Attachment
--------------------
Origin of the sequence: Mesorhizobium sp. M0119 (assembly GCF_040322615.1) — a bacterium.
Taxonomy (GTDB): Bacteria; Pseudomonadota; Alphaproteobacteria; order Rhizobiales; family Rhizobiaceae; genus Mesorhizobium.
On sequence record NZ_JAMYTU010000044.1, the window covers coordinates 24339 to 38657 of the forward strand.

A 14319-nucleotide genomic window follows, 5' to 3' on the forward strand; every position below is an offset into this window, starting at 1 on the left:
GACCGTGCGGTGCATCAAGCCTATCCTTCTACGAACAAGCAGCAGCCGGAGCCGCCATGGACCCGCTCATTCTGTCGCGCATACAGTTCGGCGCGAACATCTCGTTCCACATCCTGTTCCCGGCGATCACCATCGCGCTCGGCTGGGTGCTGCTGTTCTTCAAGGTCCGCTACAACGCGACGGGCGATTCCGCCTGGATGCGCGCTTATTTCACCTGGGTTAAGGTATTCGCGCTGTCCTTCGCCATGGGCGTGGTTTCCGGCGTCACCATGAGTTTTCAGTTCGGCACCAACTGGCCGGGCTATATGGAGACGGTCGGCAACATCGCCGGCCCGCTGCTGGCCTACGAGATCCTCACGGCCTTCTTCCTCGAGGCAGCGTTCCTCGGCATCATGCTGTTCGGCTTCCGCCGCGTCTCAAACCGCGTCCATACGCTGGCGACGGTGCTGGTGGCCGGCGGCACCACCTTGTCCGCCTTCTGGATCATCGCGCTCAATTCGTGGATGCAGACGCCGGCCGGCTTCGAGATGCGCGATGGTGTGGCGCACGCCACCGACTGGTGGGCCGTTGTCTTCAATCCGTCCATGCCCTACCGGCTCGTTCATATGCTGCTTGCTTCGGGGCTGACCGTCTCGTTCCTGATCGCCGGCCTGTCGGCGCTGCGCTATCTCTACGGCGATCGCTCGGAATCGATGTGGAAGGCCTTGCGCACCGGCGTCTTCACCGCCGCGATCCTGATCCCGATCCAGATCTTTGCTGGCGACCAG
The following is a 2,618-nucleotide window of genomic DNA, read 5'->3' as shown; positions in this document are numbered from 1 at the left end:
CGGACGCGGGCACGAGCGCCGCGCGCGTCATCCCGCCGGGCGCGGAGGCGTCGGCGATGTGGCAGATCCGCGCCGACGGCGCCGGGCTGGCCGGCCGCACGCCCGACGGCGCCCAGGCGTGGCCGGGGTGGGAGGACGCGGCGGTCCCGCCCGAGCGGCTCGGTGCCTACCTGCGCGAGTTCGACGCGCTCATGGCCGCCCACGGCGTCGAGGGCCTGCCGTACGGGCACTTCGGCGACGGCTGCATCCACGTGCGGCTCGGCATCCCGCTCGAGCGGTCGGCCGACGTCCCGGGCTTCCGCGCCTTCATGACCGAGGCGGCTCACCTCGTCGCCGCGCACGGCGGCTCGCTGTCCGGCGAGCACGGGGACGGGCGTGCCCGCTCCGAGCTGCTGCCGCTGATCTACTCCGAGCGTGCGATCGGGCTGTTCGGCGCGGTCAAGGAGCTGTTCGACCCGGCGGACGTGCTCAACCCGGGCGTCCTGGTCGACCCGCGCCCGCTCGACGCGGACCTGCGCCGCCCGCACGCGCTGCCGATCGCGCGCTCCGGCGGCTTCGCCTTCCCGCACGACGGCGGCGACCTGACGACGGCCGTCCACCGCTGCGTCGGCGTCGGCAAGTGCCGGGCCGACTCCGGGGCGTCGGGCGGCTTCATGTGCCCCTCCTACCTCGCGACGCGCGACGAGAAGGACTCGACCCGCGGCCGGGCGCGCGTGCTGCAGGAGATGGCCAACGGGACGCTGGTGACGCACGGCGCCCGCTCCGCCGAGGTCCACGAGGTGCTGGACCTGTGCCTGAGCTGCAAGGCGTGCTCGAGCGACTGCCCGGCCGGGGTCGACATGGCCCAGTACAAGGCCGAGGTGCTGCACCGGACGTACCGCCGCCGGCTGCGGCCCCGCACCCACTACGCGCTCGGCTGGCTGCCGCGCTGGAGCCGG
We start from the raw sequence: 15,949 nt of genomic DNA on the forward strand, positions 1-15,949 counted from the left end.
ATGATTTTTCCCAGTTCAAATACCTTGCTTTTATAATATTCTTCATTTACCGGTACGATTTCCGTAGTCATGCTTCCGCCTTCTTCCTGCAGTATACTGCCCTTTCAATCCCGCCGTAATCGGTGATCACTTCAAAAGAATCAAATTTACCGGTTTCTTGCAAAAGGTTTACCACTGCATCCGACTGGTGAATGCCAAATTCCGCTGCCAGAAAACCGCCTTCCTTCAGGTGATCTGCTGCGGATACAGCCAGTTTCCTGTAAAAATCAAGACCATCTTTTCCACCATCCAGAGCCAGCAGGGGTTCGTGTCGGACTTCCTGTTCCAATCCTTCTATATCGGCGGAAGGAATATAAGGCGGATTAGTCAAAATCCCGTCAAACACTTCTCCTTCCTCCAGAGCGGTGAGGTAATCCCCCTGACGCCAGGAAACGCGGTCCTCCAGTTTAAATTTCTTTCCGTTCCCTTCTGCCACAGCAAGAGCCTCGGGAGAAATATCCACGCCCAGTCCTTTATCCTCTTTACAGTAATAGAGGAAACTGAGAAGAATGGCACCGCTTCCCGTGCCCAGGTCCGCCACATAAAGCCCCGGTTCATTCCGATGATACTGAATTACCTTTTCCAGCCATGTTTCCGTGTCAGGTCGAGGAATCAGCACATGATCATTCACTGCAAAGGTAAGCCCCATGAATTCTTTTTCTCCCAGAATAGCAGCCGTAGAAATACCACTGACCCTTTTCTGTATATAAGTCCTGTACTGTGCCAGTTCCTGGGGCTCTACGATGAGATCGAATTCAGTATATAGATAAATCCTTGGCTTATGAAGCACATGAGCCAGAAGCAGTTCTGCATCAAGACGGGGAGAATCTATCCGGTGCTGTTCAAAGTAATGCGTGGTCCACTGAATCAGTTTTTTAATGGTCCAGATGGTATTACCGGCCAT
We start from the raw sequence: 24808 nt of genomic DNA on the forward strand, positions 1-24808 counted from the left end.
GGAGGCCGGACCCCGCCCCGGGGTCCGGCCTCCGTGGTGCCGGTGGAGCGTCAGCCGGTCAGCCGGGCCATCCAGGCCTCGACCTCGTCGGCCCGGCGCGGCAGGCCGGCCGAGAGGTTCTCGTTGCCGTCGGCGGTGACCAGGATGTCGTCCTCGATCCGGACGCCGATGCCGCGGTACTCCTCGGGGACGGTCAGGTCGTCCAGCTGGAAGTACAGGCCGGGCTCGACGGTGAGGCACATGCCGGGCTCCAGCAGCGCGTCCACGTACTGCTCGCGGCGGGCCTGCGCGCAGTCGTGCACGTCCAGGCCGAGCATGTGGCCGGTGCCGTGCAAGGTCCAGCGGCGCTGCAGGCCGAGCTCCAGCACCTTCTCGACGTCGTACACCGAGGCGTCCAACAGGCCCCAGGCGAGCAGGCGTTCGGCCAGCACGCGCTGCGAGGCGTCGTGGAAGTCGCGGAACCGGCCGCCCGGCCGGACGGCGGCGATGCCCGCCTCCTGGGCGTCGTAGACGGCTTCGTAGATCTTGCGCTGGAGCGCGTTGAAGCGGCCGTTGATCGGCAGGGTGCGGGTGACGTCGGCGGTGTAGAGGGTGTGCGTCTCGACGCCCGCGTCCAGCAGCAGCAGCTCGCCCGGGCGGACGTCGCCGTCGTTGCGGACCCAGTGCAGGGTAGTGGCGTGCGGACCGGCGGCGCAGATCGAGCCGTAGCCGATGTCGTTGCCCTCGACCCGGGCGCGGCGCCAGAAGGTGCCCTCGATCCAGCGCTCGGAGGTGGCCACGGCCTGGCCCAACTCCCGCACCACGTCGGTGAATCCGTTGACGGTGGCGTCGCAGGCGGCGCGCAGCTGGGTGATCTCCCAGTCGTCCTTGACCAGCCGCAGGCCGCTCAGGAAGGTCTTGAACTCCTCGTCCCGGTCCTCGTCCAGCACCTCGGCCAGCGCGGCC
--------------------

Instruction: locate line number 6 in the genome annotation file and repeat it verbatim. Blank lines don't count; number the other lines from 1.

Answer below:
The following is a 2,618-nucleotide window of genomic DNA, read 5'->3' as shown; positions in this document are numbered from 1 at the left end: